I am a PhD candidate working in Prof. Marc Alexa's Computer Graphics group at TU Berlin. Prior I optained a Diploma (Master equivalent) from Humboldt University of Berlin. Before starting my PhD I spent 6 months in Prof. Wojciech Matusik's Computational Fabrication Group group at MIT. In 2015 I interned at Disney Research Boston supervised by David Levin.
My research interests span geometry processing, computational fabrication and sparse linear solvers.
A common operation in geometry processing is solving symmetric and positive semi-definite systems on a subset of a mesh with conditions for the vertices at the boundary of the region. This is commonly done by setting up the linear system for the sub-mesh, factorizing the system (potentially applying preordering to improve sparseness of the factors), and then solving by back-substitution. This approach suffers from a comparably high setup cost for each local operation. We propose to reuse factorizations defined on the full mesh to solve linear problems on sub-meshes. We show how an update on sparse matrices can be performed in a particularly efficient way to obtain the factorization of the operator on a sun-mesh significantly outperforming general factor updates and complete refactorization. We analyze the resulting speedup for a variety of situations and demonstrate that our method outperforms factorization of a new matrix by a factor of up to 10 while never being slower in our experiments.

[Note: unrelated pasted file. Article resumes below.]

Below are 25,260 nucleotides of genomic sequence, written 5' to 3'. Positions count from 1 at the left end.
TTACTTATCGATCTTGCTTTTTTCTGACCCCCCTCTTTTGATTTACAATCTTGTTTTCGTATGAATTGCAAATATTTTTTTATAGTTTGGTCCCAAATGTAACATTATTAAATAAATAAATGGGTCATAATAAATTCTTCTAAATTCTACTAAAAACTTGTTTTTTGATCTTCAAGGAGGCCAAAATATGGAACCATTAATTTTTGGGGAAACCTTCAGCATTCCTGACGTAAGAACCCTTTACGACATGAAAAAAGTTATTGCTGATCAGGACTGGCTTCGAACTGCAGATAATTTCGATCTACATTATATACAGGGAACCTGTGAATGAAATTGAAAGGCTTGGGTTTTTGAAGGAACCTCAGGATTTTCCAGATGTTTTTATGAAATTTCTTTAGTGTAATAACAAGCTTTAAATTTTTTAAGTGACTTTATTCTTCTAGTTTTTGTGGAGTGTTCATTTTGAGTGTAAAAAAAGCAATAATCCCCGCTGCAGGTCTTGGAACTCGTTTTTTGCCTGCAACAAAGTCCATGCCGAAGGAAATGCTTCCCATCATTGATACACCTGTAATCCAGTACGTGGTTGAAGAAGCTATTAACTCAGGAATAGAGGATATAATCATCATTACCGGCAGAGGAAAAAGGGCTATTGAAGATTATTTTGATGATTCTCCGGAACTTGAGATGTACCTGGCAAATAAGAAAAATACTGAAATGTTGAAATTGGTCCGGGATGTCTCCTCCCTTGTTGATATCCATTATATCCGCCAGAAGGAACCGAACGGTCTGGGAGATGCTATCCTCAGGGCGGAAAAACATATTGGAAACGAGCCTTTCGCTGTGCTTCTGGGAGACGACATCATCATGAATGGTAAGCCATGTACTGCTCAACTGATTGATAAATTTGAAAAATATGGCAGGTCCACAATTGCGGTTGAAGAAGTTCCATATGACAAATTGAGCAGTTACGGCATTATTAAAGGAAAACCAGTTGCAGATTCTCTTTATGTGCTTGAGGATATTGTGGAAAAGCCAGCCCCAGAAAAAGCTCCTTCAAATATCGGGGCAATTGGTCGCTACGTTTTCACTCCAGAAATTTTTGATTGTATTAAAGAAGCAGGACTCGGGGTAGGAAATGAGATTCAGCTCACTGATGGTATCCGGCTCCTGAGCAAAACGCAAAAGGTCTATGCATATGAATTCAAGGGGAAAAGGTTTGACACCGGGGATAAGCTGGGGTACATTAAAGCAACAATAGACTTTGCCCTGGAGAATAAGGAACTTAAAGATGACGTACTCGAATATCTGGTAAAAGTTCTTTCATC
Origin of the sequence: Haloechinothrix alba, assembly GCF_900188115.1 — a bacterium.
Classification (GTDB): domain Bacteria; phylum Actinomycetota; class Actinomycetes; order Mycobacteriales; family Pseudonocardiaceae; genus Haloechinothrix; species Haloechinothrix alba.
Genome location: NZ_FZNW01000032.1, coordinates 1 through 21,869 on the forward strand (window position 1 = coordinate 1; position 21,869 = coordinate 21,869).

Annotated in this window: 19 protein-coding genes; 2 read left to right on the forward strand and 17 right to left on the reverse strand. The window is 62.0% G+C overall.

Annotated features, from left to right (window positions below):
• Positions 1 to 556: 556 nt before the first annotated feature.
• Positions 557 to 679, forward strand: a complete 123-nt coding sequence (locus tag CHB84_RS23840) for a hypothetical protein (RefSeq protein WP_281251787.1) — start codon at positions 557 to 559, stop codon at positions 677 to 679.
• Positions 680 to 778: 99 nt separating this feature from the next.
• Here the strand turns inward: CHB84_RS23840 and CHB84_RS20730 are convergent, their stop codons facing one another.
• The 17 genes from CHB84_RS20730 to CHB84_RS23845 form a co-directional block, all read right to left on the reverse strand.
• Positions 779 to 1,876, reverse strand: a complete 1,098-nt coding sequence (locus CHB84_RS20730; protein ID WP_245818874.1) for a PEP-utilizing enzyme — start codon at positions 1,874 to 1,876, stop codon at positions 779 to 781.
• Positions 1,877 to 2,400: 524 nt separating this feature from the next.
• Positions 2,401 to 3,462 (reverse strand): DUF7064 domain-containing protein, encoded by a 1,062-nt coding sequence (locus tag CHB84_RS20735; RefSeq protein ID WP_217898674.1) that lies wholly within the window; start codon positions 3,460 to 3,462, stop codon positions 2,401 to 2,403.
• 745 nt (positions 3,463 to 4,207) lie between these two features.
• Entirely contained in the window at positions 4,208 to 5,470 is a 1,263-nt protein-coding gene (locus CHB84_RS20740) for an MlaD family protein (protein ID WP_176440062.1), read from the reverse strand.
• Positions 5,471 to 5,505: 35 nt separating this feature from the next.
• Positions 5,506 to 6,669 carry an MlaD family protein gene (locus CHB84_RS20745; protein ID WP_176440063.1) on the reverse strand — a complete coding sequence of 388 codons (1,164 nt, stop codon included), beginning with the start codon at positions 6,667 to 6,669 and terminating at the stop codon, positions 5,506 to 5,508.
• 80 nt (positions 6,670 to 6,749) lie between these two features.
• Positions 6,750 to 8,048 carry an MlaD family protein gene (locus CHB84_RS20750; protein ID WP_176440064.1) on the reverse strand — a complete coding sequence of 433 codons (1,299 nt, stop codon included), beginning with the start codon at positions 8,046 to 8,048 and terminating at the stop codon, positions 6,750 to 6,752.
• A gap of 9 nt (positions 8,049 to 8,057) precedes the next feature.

We present OptiSpace, a system for the automated placement of perspectively corrected projection mapping content. We analyze the geometry of physical surfaces and the viewing behavior of users over time using depth cameras. Our system measures user view behavior and simulates a virtual projection mapping scene users would see if content were placed in a particular way. OptiSpace evaluates the simulated scene according to perceptual criteria, including visibility and visual quality of virtual content. Finally, based on these evaluations, it optimizes content placement, using a two-phase procedure involving adaptive sampling and the covariance matrix adaptation algorithm. With our proposed architecture, projection mapping applications are developed without any knowledge of the physical layouts of the target environments. Applications can be deployed in different uncontrolled environments, such as living rooms and office spaces.